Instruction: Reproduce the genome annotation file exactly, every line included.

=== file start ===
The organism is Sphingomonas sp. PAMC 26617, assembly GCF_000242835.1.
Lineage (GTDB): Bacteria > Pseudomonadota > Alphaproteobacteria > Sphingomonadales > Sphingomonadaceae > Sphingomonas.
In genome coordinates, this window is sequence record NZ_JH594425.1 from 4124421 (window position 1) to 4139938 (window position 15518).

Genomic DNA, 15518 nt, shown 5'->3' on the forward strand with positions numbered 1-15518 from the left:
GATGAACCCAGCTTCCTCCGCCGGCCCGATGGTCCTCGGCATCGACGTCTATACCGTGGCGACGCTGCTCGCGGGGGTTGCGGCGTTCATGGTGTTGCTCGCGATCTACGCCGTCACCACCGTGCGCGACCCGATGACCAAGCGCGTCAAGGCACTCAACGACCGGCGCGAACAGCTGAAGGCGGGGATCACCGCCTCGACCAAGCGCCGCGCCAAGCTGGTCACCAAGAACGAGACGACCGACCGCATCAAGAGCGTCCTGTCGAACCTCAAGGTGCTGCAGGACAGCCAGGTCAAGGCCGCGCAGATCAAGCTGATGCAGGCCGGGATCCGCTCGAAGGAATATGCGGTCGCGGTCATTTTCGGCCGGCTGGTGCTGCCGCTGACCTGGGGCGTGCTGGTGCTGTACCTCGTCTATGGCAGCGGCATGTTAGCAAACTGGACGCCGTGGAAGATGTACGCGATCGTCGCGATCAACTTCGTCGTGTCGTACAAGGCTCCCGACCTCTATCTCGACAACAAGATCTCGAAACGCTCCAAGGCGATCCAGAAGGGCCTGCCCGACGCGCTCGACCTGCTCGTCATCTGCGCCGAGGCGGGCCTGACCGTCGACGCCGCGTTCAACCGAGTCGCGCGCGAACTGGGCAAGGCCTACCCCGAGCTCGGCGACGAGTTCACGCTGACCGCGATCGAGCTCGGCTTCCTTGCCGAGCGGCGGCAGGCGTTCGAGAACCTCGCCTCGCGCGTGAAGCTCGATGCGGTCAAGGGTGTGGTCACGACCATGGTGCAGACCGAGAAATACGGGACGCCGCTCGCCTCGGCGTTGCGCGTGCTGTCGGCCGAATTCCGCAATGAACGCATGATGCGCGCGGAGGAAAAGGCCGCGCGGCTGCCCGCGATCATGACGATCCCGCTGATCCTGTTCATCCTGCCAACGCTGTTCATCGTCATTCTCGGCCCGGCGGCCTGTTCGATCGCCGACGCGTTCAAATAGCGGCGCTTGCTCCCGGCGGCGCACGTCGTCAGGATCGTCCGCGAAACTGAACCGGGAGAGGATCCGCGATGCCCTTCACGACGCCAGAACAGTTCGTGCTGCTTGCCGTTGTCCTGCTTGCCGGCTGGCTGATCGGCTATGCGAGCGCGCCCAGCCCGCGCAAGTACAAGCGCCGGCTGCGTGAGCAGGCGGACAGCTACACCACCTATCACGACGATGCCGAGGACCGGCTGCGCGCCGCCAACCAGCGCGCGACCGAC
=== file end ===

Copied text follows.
The organism is Sphingomonas sp. PAMC 26617, assembly GCF_000242835.1.
Lineage (GTDB): Bacteria > Pseudomonadota > Alphaproteobacteria > Sphingomonadales > Sphingomonadaceae > Sphingomonas.
In genome coordinates, this window is sequence record NZ_JH594425.1 from 4124421 (window position 1) to 4139938 (window position 15518).

Genomic DNA, 15518 nt, shown 5'->3' on the forward strand with positions numbered 1-15518 from the left:
GATGAACCCAGCTTCCTCCGCCGGCCCGATGGTCCTCGGCATCGACGTCTATACCGTGGCGACGCTGCTCGCGGGGGTTGCGGCGTTCATGGTGTTGCTCGCGATCTACGCCGTCACCACCGTGCGCGACCCGATGACCAAGCGCGTCAAGGCACTCAACGACCGGCGCGAACAGCTGAAGGCGGGGATCACCGCCTCGACCAAGCGCCGCGCCAAGCTGGTCACCAAGAACGAGACGACCGACCGCATCAAGAGCGTCCTGTCGAACCTCAAGGTGCTGCAGGACAGCCAGGTCAAGGCCGCGCAGATCAAGCTGATGCAGGCCGGGATCCGCTCGAAGGAATATGCGGTCGCGGTCATTTTCGGCCGGCTGGTGCTGCCGCTGACCTGGGGCGTGCTGGTGCTGTACCTCGTCTATGGCAGCGGCATGTTAGCAAACTGGACGCCGTGGAAGATGTACGCGATCGTCGCGATCAACTTCGTCGTGTCGTACAAGGCTCCCGACCTCTATCTCGACAACAAGATCTCGAAACGCTCCAAGGCGATCCAGAAGGGCCTGCCCGACGCGCTCGACCTGCTCGTCATCTGCGCCGAGGCGGGCCTGACCGTCGACGCCGCGTTCAACCGAGTCGCGCGCGAACTGGGCAAGGCCTACCCCGAGCTCGGCGACGAGTTCACGCTGACCGCGATCGAGCTCGGCTTCCTTGCCGAGCGGCGGCAGGCGTTCGAGAACCTCGCCTCGCGCGTGAAGCTCGATGCGGTCAAGGGTGTGGTCACGACCATGGTGCAGACCGAGAAATACGGGACGCCGCTCGCCTCGGCGTTGCGCGTGCTGTCGGCCGAATTCCGCAATGAACGCATGATGCGCGCGGAGGAAAAGGCCGCGCGGCTGCCCGCGATCATGACGATCCCGCTGATCCTGTTCATCCTGCCAACGCTGTTCATCGTCATTCTCGGCCCGGCGGCCTGTTCGATCGCCGACGCGTTCAAATAGCGGCGCTTGCTCCCGGCGGCGCACGTCGTCAGGATCGTCCGCGAAACTGAACCGGGAGAGGATCCGCGATGCCCTTCACGACGCCAGAACAGTTCGTGCTGCTTGCCGTTGTCCTGCTTGCCGGCTGGCTGATCGGCTATGCGAGCGCGCCCAGCCCGCGCAAGTACAAGCGCCGGCTGCGTGAGCAGGCGGACAGCTACACCACCTATCACGACGATGCCGAGGACCGGCTGCGCGCCGCCAACCAGCGCGCGACCGAC